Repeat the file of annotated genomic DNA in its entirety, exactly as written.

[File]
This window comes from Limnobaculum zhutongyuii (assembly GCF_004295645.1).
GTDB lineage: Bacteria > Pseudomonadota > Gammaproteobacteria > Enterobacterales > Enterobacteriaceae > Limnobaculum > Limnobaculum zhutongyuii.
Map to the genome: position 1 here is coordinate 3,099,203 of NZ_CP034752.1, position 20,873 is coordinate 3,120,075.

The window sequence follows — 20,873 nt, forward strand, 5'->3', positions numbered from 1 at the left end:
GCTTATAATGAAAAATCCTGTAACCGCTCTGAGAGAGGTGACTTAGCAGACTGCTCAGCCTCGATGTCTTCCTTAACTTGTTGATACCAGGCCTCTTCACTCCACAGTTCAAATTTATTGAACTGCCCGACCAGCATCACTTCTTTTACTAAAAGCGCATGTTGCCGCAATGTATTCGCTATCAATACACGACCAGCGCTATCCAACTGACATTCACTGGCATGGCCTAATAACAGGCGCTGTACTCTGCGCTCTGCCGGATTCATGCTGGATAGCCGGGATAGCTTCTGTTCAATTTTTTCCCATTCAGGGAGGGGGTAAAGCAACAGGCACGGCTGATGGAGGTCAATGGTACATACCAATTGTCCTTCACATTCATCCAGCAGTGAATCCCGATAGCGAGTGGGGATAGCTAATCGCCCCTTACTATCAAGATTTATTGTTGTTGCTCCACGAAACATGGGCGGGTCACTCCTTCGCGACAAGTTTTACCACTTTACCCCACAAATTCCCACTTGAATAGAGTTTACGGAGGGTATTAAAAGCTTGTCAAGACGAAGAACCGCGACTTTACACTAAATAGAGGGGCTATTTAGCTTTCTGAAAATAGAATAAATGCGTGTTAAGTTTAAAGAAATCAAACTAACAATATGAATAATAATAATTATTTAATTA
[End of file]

This window comes from Limnobaculum zhutongyuii (assembly GCF_004295645.1).
GTDB lineage: Bacteria > Pseudomonadota > Gammaproteobacteria > Enterobacterales > Enterobacteriaceae > Limnobaculum > Limnobaculum zhutongyuii.
Map to the genome: position 1 here is coordinate 3,099,203 of NZ_CP034752.1, position 20,873 is coordinate 3,120,075.

The window sequence follows — 20,873 nt, forward strand, 5'->3', positions numbered from 1 at the left end:
GCTTATAATGAAAAATCCTGTAACCGCTCTGAGAGAGGTGACTTAGCAGACTGCTCAGCCTCGATGTCTTCCTTAACTTGTTGATACCAGGCCTCTTCACTCCACAGTTCAAATTTATTGAACTGCCCGACCAGCATCACTTCTTTTACTAAAAGCGCATGTTGCCGCAATGTATTCGCTATCAATACACGACCAGCGCTATCCAACTGACATTCACTGGCATGGCCTAATAACAGGCGCTGTACTCTGCGCTCTGCCGGATTCATGCTGGATAGCCGGGATAGCTTCTGTTCAATTTTTTCCCATTCAGGGAGGGGGTAAAGCAACAGGCACGGCTGATGGAGGTCAATGGTACATACCAATTGTCCTTCACATTCATCCAGCAGTGAATCCCGATAGCGAGTGGGGATAGCTAATCGCCCCTTACTATCAAGATTTATTGTTGTTGCTCCACGAAACATGGGCGGGTCACTCCTTCGCGACAAGTTTTACCACTTTACCCCACAAATTCCCACTTGAATAGAGTTTACGGAGGGTATTAAAAGCTTGTCAAGACGAAGAACCGCGACTTTACACTAAATAGAGGGGCTATTTAGCTTTCTGAAAATAGAATAAATGCGTGTTAAGTTTAAAGAAATCAAACTAACAATATGAATAATAATAATTATTTAATTA